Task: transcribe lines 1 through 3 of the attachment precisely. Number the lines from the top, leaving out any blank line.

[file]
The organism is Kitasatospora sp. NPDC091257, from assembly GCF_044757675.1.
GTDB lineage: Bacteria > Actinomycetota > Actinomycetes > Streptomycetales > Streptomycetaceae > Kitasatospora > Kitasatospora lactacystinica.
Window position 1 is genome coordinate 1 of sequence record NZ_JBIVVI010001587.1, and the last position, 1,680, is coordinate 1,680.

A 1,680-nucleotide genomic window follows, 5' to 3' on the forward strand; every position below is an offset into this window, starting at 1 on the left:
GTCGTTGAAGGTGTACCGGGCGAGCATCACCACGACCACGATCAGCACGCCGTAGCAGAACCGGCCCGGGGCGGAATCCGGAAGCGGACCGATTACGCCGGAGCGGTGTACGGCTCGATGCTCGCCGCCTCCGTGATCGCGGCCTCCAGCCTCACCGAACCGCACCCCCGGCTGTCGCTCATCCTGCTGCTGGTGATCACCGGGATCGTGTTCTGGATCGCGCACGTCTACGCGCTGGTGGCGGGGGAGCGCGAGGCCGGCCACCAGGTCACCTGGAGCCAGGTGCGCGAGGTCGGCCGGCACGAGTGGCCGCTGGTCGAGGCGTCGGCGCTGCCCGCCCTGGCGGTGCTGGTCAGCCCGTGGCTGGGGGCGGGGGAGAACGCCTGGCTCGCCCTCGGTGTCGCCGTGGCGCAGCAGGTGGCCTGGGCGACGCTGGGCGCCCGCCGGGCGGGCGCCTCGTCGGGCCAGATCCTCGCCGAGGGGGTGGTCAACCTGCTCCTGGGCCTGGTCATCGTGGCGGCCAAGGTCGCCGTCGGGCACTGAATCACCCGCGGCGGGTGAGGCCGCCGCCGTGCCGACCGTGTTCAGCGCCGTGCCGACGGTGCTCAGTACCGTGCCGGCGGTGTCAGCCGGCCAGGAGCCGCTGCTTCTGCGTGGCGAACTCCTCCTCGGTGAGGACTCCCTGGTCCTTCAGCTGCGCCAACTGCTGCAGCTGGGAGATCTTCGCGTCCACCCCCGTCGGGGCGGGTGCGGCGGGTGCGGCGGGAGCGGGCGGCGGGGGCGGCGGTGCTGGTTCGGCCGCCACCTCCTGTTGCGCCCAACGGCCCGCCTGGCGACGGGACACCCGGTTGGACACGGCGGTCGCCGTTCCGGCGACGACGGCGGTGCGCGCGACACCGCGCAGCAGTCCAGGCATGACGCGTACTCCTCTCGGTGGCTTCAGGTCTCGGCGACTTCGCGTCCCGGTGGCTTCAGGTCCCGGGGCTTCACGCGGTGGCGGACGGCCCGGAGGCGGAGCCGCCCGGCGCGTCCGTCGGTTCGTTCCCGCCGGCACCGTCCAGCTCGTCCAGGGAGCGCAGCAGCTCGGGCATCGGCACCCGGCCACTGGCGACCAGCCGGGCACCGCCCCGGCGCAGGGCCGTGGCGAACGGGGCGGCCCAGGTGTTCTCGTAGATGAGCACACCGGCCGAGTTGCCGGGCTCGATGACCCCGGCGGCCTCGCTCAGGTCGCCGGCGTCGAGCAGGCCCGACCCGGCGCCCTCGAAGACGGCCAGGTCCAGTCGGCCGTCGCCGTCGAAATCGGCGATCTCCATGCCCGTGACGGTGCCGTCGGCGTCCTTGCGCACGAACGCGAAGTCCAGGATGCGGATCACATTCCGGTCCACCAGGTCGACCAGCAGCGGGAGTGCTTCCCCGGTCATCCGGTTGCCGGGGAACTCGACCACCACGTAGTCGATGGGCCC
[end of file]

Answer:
The organism is Kitasatospora sp. NPDC091257, from assembly GCF_044757675.1.
GTDB lineage: Bacteria > Actinomycetota > Actinomycetes > Streptomycetales > Streptomycetaceae > Kitasatospora > Kitasatospora lactacystinica.
Window position 1 is genome coordinate 1 of sequence record NZ_JBIVVI010001587.1, and the last position, 1,680, is coordinate 1,680.